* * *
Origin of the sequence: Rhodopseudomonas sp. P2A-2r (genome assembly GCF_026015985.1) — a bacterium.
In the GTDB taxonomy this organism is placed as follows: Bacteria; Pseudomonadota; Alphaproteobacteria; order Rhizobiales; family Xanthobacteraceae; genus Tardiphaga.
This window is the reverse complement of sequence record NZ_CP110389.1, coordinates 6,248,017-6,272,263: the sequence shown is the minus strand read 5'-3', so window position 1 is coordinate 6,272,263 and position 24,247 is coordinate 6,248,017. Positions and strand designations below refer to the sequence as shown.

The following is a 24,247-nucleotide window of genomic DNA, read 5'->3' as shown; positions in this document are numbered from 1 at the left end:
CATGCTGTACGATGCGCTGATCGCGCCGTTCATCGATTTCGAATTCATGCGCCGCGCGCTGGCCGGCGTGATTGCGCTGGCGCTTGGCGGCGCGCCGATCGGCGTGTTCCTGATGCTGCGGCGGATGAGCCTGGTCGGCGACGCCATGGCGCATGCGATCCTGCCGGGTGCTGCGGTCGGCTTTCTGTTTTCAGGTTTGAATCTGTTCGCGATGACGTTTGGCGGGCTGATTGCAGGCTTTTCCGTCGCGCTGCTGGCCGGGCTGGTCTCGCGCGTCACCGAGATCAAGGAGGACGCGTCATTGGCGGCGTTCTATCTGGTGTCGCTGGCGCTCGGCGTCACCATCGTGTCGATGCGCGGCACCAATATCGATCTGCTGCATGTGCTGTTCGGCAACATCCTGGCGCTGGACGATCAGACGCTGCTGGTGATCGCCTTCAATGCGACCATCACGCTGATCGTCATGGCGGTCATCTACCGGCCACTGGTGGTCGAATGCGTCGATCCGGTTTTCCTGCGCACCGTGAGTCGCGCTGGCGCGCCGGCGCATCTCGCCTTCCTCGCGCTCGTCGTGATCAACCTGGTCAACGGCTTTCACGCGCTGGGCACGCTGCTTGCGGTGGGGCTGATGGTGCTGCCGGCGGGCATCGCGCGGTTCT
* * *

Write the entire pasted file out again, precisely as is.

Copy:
Origin of the sequence: Rhodopseudomonas sp. P2A-2r (genome assembly GCF_026015985.1) — a bacterium.
In the GTDB taxonomy this organism is placed as follows: Bacteria; Pseudomonadota; Alphaproteobacteria; order Rhizobiales; family Xanthobacteraceae; genus Tardiphaga.
This window is the reverse complement of sequence record NZ_CP110389.1, coordinates 6,248,017-6,272,263: the sequence shown is the minus strand read 5'-3', so window position 1 is coordinate 6,272,263 and position 24,247 is coordinate 6,248,017. Positions and strand designations below refer to the sequence as shown.

The following is a 24,247-nucleotide window of genomic DNA, read 5'->3' as shown; positions in this document are numbered from 1 at the left end:
CATGCTGTACGATGCGCTGATCGCGCCGTTCATCGATTTCGAATTCATGCGCCGCGCGCTGGCCGGCGTGATTGCGCTGGCGCTTGGCGGCGCGCCGATCGGCGTGTTCCTGATGCTGCGGCGGATGAGCCTGGTCGGCGACGCCATGGCGCATGCGATCCTGCCGGGTGCTGCGGTCGGCTTTCTGTTTTCAGGTTTGAATCTGTTCGCGATGACGTTTGGCGGGCTGATTGCAGGCTTTTCCGTCGCGCTGCTGGCCGGGCTGGTCTCGCGCGTCACCGAGATCAAGGAGGACGCGTCATTGGCGGCGTTCTATCTGGTGTCGCTGGCGCTCGGCGTCACCATCGTGTCGATGCGCGGCACCAATATCGATCTGCTGCATGTGCTGTTCGGCAACATCCTGGCGCTGGACGATCAGACGCTGCTGGTGATCGCCTTCAATGCGACCATCACGCTGATCGTCATGGCGGTCATCTACCGGCCACTGGTGGTCGAATGCGTCGATCCGGTTTTCCTGCGCACCGTGAGTCGCGCTGGCGCGCCGGCGCATCTCGCCTTCCTCGCGCTCGTCGTGATCAACCTGGTCAACGGCTTTCACGCGCTGGGCACGCTGCTTGCGGTGGGGCTGATGGTGCTGCCGGCGGGCATCGCGCGGTTCT